TagJake Wallis Simons

Shiny New Books and Jam

First of all, I need to tell you about a new book recommendation site: Shiny New Books. It’s the brainchild of four UK book bloggers (Annabel, Victoria, Simon, and Harriet), and features original and reprint reviews by contributors from all corners of the blogosphere. I’m in the first issue, with a revised version of my piece on Ray Robinson’s Jawbone Lake (think of this as the Director’s Cut of the original review). Have a look around the rest of SNB; there’s some great stuff on there, and I hope the site will go from strength to strength.

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In another corner of the web, Fiction Uncovered (now the Jerwood Fiction Uncovered Prize) is gearing up for another year, and I’ve reviewed for them the new novel by a Fiction Uncovered alumnus. Here are my thoughts on Jam by Jake Wallis Simons…

JamJake Wallis Simons appeared on the first Fiction Uncovered list in 2011 for The English German Girl, his novel about a girl sent to England on the Kindertransport in the 1930s. Following a thriller (2012’s The Pure, written as Jake Simons), the author returns with Jam, a novel which follows a varied cast as they experience one of modern life’s nuisances: being stuck in traffic.

Structurally, Jam resembles a disaster novel, insofar as it moves between the perspectives of multiple characters all affected by the same event – though here the event is not the end of the world, but a traffic jam on the M25; and Wallis Simons is less interested in the jam itself than in how his characters are changed by encountering each other. We begin with Ursula and Max, a couple not quite as firmly in love as they once were, and particularly concerned right now with letting their friends (whose daughter they’re bringing home) know about the delay. With no phone signal, Max heads out to find someone who will let him make a call; he gets talking to Jim, a supermarket delivery driver who makes clear that he can’t give away the stock in his van – though he does have some crisps in the front, if Max wants some. Other characters see what’s going on, and Jim’s van becomes the locus of attention, not all of it welcome.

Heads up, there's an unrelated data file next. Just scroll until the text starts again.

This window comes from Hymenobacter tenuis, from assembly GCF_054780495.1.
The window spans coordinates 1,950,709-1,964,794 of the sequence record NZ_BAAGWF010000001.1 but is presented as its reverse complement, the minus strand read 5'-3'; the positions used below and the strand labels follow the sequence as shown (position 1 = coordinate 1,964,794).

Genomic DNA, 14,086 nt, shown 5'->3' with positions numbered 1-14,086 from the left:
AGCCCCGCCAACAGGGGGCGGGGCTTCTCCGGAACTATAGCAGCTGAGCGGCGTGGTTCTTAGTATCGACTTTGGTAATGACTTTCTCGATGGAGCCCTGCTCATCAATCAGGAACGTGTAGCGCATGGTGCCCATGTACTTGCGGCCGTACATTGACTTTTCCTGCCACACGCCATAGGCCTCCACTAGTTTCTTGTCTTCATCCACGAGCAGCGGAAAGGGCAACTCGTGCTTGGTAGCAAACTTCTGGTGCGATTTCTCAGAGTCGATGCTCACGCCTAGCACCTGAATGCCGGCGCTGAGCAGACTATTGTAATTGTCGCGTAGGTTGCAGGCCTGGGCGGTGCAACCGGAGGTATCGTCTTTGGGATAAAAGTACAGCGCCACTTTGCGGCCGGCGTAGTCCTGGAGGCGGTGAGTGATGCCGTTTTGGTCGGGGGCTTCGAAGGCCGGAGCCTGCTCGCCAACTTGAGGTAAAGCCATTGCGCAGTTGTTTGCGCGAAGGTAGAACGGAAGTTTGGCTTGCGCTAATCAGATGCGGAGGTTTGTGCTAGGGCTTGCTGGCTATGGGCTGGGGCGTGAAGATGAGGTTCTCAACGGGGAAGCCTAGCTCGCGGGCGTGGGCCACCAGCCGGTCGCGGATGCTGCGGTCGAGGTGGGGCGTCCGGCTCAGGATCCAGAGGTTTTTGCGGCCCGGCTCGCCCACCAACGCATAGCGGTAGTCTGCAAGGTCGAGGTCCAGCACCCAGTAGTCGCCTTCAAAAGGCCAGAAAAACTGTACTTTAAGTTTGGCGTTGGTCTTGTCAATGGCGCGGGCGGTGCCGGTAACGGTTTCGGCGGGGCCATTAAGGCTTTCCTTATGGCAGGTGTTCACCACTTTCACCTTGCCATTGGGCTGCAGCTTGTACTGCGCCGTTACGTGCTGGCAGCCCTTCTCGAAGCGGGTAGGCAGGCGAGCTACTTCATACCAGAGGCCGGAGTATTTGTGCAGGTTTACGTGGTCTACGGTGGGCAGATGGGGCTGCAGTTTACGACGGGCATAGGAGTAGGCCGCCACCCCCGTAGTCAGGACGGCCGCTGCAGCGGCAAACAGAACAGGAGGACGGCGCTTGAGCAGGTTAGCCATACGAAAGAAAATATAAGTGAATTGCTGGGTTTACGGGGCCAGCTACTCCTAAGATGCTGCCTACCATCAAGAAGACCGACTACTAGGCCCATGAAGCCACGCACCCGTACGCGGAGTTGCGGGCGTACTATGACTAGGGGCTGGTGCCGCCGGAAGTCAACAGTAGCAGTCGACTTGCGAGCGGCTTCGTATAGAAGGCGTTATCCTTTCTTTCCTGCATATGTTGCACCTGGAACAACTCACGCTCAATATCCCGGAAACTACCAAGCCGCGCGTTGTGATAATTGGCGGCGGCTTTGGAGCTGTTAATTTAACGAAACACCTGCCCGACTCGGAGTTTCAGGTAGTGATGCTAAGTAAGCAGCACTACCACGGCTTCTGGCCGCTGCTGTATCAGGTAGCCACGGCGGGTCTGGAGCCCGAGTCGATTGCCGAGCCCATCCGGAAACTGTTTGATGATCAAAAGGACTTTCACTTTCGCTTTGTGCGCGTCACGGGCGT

To an extent, the traffic jam works as a metaphor for the characters’ life situations. Many of them feel stuck in some way – like Shauna, who’s looking for her dream man; or young Shahid, who rues his messed-up trial for Chelsea – and the night’s events enable at least some of them to move on. The way Wallis Simons orchestrates this is perhaps his novel’s key strength: some characters make a central contribution to events, others are peripheral; but all take their place as significant parts of the whole. By the end of Jam, we’ve seen a slice of life: some people win, some lose; one individual may be changed forever, while another just carries on as before. The vehicles start to move again, and those circumstances that brought everyone together become lost in the flow; but Wallis Simons has shown how extraordinary a mundane situation can be to those caught up in it.

(Original review.)

Fiction Uncovered: the list

The Fiction Uncovered list has been announced. The idea behind this initiative was to highlight books from the past year by eight established UK writers whose work may not have had all the exposure it deserves. You’ll be seeing displays of these titles in bookshops; let’s look at what the judges have chosen…

Lindsay Clarke, The Water Theatre (Alma Books)

Clarke is the only author of the eight whose name was completely unknown to me, though I understand now that he has written seven novels. I’m not sure that the synopsis of The Water Theatre (a war-reporter searches for two old friends, without knowing that they harbour a secret) instinctively appeals to me, but I am pleased to have been alerted to an unfamiliar writer.